June 28, 2022

Solid State Lighting Design

Find latest world news and headlines today based on politics, crime, entertainment, sports, lifestyle, technology and many more

A state of emergency was declared across Kazakhstan amid violent protests

Published:

5 ene 2022 16:59 GMT

Protesters have taken control of the international airport in Almaty, the country’s largest city.

Kazakhstan’s President Qasim-Yomard Djokovic on Wednesday declared a state of emergency across the national border in a bid to quell violence that has turned violent in the country’s largest city, Almaty, and other cities.

Protests erupted on January 2 as a result of the sharp rise in the price of liquefied petroleum gas used in the region as fuel for most cars. The protesters refused to arrest them.

By the time the government finally agreed to reduce fuel prices to their previous level, the anti-government protests had already gained a political clout, including the demand for the permanent removal of former President Narsultan Nazarbayev from power. Djokovic accepted the case on Wednesday and announced he was the former president Left His lifelong tenure as chairman of the National Security Council, his last coup, and from there he hid the current head of state from public view.

In his speech, Djokovic condemned the deaths of several uniformed men during the protests and promised to act “firmly”. According to the Ministry of Home Affairs, Eight Police and National Guard They have lost their lives During the riot, when 317 people were injured. Aktau, Aktobé and Almaty airports were closed.

Moments of great tension lived in the old capital of the country, Almaty, where an angry mob Attack On this day there was a fire in the administration building and in the buildings of the former presidential residence, the headquarters of the regional government and the public prosecutor’s office and the Kazakh state channel.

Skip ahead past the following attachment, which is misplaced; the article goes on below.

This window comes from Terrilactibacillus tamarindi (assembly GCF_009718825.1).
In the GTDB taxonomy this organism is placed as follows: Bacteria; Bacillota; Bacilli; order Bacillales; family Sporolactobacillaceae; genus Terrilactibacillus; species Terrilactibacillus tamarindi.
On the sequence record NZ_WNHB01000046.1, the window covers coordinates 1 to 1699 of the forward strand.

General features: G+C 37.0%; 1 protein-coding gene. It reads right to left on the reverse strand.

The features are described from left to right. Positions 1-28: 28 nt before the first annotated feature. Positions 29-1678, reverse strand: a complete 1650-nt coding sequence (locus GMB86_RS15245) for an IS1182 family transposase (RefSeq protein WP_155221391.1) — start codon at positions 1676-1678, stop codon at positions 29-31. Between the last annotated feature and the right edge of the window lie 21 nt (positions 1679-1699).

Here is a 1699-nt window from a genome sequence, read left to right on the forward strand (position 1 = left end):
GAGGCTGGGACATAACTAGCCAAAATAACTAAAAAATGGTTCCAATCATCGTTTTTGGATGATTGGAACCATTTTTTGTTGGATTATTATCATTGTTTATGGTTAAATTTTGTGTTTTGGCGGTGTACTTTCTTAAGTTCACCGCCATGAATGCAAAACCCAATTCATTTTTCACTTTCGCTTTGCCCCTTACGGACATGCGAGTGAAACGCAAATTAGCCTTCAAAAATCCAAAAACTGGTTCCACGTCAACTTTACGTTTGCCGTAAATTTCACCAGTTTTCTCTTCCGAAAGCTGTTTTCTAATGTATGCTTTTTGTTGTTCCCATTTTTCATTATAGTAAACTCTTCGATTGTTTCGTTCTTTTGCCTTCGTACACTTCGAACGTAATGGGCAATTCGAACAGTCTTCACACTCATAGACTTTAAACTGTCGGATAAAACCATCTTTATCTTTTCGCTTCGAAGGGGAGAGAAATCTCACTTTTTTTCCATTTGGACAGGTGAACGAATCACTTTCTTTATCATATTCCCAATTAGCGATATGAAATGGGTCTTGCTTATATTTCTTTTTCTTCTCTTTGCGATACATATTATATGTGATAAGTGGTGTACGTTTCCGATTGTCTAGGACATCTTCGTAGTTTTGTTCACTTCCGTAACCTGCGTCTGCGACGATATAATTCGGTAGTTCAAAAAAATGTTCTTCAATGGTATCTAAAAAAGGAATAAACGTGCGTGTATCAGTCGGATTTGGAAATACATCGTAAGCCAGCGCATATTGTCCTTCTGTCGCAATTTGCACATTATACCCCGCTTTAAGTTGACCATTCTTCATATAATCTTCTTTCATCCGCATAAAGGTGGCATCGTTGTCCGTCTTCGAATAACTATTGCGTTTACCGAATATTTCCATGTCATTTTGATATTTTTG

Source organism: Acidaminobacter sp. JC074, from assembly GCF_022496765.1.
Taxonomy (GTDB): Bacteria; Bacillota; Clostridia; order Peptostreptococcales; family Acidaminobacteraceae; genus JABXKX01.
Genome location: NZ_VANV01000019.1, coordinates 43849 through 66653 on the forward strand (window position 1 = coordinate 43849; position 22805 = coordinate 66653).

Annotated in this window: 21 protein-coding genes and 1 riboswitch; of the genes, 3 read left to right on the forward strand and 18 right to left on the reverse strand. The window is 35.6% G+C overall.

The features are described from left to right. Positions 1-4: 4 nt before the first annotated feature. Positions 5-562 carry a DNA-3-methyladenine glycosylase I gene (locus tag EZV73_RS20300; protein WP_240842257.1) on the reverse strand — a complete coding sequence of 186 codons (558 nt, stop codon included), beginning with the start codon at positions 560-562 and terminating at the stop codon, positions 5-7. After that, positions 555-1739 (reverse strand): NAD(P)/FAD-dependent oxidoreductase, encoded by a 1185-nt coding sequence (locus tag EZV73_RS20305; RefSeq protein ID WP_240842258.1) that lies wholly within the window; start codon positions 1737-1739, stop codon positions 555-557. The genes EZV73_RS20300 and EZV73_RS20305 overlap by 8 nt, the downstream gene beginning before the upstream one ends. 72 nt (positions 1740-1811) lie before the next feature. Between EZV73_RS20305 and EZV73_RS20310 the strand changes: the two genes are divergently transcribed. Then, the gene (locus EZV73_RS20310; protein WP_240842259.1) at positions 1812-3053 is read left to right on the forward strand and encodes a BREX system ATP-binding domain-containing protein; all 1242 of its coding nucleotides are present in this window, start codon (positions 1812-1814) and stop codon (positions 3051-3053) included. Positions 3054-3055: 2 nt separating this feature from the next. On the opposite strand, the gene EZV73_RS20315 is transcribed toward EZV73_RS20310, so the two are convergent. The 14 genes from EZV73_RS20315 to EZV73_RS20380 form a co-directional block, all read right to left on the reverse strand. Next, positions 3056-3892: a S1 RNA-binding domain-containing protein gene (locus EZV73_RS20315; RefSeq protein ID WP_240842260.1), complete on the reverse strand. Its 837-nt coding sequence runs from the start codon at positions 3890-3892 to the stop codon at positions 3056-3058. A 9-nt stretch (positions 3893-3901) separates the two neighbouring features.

See also  "Nicolacito Maduro, the luxuries and scandals of the Latin oligarchy"

Protesters also seized control of Almaty International Airport, where they broke into the terminal and the Duty Free shop. Russia’s flagship airline Aeroflot has canceled a scheduled flight from Moscow to the city tonight.

Almaty police said protesters burned 120 cars, including 33 police cars, and destroyed 120 shops, 180 restaurants and cafes and about 100 offices.

Amid the protests, locals set up checkpoints on the outskirts of the city, where they parked military vehicles and forced troops to remove their uniforms, while people chanted in central square. A curfew has been imposed in all Kazakhstan from 23:00 to 7:00 in the morning.

Operator Kazakhtelecom has cut off internet connections across the country, although access to various areas, including Aktau and Almaty, has been reported to be gradually restored.

What burned the fuse of the struggles?

Struggles in Kazakhstan They are unleashed After the New Year celebration, the price of a liter of fuel went up from 50-60 deng (12-14 cents) to 120 deng (28 cents). According to officials, the hike was due to the fact that gas prices are no longer controlled from January 1 and are set independently based on supply and demand.

Unhappy with the situation, Janochen residents first protested, as they took to the streets on January 2 and then resumed protests in several cities and towns, including the country’s capital, Nursultan, and Octav. , Octoba and Daltigorgan.

In an effort to prevent chaos, the government, which had initially promised that it would not be possible to recover previous prices due to “market laws”, announced on Tuesday that it would reduce the liter of fuel in the region to 50 deng. It erupted in October, despite failing to control public discontent. The Kazakh government resigned on Wednesday.

See also  They were captured by a bomb in Cucuta and trained in Venezuela

It should be noted that West Kazakhstan, where protests erupted, is a major oil region that contributes most of the revenue to the national budget. However, as the region does not receive all the subsidies it needs for its development, a sharp rise in fuel prices is making it harder for people twice as hard as in other parts of the world.